“Our forces, in cooperation with their local partners… will continue to track these (people) down without respite,” Parly said.

Critics in the region have increasingly scorned Paris for failing to restore stability.

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Anti-French sentiment has grown as militants have strengthened their foothold, making large swathes of territory ungovernable and stoking ethnic violence.

Parly said earlier this week that about 100 special forces from other European countries would be deployed to the region to support French and regional troops.

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Photos of US village housing Americans practising Yoruba culture

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Africans in South Carolina have found a means to preserve one of Nigeria’s oldest and most popular culture, that of the Yoruba.

This is Oyotunji village in South Carolina.

The community was founded by a black American named Walter Eugene King who was born on October 5, 1928, in Detroit, Michigan, USA.

Eugene went to the Cass Technical High School and got fascinated by the African culture.

He also got exposed to the Katherine Dunham Dance Troupe at the age of 20 which increased his love for the African culture, particularly that of the Yorubas.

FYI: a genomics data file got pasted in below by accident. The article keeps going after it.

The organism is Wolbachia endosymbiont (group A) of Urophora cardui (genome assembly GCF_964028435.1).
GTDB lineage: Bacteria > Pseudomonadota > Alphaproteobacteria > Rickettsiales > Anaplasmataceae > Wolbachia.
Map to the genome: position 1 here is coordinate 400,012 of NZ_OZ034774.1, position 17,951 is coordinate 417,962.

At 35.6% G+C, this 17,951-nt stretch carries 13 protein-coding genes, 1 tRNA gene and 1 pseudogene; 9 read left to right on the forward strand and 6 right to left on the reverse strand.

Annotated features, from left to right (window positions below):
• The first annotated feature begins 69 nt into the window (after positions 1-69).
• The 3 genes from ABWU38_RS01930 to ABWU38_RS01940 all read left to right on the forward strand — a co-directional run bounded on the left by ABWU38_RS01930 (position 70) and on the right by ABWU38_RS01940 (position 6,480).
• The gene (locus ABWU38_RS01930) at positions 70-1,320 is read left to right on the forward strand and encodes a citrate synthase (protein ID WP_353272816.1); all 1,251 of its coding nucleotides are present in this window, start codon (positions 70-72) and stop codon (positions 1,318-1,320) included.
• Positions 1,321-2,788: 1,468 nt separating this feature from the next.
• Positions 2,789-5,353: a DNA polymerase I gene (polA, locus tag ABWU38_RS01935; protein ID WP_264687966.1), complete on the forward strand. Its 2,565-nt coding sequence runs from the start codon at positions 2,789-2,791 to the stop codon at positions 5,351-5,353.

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On August 26, 1959, Eugene became the first African born in America to become fully initiated into the Orisa-Vodun African priesthood by African Cubans in Matanzas, Cuba. This marked the beginning of the spread of Yoruba religion and culture among African Americans.

With a few followers, and after the dissolution of the Order of Damballah Hwedo, Eugene founded the Sango Temple in New York and incorporated the African Theological Arch Ministry in 1960.

MORE READING!  Photos of US village housing Americans practising Yoruba culture

The Sango Temple was relocated and renamed the Yoruba Temple the same year.

In the fall of 1970, Eugene founded the Yoruba Village of Oyotunji in Beaufort County South Carolina and began the careful reorganization of the Orisa-Vodu Priesthood along traditional Nigerian lines. He was initiated to the Ifa priesthood by the Oluwa of Ijeun at Abeokuta, Nigeria, in August of 1972.